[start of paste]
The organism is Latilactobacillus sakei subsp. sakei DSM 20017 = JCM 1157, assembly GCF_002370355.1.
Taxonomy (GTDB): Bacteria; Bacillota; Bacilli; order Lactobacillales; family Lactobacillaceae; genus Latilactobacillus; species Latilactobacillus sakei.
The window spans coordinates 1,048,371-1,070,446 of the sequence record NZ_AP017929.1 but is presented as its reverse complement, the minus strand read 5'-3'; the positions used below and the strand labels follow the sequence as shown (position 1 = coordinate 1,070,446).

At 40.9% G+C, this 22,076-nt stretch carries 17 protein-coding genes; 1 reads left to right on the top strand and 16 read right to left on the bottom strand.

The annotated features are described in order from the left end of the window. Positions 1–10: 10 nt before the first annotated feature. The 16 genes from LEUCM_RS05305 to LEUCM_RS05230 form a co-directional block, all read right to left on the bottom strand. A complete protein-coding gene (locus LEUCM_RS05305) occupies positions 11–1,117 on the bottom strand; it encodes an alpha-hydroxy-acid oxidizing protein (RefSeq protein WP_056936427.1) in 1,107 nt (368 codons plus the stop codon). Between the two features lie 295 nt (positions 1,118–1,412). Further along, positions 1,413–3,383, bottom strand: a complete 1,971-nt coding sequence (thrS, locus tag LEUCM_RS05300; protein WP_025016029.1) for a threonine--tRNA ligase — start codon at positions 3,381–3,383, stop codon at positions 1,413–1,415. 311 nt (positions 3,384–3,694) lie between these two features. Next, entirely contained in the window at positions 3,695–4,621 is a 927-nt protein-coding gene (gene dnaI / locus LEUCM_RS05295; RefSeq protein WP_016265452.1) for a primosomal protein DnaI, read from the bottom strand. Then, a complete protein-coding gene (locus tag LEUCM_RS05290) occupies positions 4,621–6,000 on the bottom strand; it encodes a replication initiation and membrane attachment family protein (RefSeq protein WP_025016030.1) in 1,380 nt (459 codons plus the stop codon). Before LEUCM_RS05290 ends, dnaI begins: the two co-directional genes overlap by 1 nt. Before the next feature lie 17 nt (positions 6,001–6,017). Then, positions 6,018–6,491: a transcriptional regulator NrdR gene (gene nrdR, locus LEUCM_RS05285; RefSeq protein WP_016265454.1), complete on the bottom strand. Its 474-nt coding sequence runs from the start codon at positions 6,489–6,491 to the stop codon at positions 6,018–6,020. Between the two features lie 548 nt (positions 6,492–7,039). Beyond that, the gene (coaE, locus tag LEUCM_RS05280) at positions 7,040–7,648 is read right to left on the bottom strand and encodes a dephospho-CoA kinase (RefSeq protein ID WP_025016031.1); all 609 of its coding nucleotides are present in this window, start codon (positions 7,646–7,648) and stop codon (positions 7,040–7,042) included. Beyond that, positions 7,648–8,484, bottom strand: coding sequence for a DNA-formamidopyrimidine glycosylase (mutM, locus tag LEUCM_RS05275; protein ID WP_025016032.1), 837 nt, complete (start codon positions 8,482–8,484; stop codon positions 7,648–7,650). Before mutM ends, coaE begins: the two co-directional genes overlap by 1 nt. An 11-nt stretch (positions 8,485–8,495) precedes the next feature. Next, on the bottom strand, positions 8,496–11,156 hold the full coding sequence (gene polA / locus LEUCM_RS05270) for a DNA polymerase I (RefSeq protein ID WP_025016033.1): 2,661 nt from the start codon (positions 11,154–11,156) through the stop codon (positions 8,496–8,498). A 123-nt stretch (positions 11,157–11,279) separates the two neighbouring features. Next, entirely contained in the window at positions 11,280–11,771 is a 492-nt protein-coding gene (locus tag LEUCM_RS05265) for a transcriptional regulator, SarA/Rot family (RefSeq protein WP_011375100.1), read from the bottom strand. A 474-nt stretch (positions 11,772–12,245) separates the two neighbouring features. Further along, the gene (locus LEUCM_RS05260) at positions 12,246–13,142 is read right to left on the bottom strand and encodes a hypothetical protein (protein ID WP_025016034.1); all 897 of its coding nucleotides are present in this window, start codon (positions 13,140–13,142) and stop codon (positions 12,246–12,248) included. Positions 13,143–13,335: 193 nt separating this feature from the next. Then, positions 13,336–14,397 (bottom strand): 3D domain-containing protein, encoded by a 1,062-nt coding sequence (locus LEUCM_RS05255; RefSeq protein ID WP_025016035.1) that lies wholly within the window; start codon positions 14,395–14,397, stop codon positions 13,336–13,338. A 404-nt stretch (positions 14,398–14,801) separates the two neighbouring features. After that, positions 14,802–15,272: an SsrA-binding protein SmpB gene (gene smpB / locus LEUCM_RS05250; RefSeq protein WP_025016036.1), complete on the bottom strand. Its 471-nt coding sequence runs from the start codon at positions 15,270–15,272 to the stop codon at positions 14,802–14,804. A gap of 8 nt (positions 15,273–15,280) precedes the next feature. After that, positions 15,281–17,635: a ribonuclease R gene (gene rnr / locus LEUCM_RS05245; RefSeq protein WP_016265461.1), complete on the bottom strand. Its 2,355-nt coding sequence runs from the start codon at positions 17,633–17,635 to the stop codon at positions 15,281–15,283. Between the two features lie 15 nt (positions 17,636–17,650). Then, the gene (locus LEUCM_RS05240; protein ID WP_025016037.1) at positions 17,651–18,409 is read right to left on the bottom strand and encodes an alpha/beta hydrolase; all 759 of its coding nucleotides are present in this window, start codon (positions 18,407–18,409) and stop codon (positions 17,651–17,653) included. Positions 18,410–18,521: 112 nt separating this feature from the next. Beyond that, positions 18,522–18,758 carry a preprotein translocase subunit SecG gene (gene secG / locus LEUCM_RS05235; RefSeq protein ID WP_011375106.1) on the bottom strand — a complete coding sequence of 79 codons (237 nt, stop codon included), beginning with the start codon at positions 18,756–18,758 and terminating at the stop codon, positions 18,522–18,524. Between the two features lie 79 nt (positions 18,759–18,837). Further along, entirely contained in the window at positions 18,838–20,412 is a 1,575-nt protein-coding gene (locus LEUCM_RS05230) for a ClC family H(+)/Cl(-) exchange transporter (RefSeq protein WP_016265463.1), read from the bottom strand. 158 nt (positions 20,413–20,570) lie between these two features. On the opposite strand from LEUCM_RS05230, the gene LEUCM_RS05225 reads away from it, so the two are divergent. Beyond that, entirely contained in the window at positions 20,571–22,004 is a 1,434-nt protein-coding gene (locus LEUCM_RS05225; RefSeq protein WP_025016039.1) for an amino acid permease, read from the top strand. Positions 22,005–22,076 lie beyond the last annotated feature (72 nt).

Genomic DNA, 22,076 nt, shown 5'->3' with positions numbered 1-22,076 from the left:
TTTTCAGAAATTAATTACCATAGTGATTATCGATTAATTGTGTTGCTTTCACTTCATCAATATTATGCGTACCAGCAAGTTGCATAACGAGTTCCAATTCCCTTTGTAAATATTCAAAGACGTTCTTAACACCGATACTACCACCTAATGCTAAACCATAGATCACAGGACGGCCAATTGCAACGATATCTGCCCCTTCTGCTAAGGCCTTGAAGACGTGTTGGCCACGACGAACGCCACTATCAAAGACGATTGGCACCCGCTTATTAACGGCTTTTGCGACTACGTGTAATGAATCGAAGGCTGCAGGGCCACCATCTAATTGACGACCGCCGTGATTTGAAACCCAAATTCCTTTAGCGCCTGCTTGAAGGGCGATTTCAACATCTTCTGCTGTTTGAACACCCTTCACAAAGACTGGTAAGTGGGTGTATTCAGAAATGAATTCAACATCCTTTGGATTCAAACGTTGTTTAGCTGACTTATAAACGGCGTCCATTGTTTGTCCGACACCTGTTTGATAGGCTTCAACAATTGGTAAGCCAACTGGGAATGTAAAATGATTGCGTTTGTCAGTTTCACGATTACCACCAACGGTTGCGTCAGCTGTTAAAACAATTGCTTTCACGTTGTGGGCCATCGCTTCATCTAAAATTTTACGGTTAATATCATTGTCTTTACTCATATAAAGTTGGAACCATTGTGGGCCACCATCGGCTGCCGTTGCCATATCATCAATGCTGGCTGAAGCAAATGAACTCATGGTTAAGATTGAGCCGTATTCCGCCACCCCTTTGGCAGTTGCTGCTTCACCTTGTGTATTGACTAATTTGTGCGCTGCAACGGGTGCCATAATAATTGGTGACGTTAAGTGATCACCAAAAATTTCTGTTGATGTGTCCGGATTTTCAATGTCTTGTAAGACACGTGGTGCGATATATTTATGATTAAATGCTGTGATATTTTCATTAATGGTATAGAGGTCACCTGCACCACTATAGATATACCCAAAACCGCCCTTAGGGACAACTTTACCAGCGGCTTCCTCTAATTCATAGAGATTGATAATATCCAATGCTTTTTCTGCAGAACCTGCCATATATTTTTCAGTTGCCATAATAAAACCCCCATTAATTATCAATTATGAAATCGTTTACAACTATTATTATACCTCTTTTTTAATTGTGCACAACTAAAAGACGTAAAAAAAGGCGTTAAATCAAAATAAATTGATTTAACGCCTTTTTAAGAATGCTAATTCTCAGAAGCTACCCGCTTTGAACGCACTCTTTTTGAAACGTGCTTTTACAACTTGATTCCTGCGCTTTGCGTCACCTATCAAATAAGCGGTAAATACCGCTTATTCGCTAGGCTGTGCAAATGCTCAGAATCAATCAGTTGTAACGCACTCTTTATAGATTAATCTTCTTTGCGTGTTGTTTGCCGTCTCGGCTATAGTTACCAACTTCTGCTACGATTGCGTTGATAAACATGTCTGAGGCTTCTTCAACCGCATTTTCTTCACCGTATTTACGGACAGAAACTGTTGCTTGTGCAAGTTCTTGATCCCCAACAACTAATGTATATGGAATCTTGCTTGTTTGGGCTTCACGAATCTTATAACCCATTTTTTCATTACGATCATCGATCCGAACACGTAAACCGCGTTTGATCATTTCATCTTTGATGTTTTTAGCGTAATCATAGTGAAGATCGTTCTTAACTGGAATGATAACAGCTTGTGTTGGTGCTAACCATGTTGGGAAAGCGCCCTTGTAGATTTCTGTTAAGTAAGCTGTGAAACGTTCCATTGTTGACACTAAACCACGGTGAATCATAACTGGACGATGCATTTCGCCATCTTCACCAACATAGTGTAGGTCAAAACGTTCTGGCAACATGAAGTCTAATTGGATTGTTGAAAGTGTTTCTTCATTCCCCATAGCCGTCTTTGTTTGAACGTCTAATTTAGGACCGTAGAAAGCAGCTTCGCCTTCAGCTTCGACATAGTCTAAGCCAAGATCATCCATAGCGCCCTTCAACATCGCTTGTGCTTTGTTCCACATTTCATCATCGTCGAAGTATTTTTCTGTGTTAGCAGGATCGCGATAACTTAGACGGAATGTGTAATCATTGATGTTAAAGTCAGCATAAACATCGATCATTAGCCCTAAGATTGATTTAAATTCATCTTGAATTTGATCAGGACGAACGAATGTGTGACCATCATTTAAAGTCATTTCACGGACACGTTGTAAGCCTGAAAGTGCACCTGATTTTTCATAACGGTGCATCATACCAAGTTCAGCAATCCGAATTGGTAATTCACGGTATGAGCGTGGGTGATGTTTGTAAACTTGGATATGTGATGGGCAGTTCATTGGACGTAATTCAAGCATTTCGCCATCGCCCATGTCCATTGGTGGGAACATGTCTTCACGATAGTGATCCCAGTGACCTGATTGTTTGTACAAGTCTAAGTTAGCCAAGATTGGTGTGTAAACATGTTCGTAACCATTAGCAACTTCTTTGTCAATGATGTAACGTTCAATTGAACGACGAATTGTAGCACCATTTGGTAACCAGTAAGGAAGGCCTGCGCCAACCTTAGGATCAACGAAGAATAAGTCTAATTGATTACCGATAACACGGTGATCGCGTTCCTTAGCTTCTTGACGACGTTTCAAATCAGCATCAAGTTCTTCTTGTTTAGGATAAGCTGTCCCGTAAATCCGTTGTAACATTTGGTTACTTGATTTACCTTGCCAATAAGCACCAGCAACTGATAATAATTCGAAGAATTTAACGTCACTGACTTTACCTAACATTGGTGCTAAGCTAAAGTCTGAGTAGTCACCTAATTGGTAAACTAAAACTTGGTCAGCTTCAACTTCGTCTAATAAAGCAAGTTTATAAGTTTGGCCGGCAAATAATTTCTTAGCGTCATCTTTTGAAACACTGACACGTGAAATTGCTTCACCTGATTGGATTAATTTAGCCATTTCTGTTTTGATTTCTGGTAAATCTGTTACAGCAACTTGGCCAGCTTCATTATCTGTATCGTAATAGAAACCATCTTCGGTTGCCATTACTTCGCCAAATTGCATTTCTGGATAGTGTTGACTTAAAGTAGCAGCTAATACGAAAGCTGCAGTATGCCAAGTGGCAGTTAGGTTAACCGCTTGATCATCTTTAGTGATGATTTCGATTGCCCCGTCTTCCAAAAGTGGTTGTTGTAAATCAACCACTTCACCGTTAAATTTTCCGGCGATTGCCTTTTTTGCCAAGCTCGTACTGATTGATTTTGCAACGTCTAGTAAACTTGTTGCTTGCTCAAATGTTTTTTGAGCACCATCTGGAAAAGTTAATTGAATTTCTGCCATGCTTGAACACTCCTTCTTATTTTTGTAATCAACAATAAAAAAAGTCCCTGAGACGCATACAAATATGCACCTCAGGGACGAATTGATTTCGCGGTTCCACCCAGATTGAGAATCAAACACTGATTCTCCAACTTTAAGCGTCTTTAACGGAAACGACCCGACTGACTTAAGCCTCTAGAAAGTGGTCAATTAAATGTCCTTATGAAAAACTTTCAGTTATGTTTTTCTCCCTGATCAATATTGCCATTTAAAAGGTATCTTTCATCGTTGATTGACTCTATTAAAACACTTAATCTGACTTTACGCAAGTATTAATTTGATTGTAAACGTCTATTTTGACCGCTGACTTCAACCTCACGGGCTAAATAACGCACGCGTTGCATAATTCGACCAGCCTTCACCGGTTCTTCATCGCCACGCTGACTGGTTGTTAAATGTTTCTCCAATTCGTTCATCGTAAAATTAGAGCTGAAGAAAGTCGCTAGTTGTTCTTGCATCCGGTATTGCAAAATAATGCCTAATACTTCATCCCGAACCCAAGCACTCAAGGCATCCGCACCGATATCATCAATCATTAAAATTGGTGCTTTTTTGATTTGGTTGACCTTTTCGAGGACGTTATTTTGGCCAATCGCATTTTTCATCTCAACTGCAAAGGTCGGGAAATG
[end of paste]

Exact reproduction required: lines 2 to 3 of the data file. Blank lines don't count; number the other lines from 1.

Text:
Taxonomy (GTDB): Bacteria; Bacillota; Bacilli; order Lactobacillales; family Lactobacillaceae; genus Latilactobacillus; species Latilactobacillus sakei.
The window spans coordinates 1,048,371-1,070,446 of the sequence record NZ_AP017929.1 but is presented as its reverse complement, the minus strand read 5'-3'; the positions used below and the strand labels follow the sequence as shown (position 1 = coordinate 1,070,446).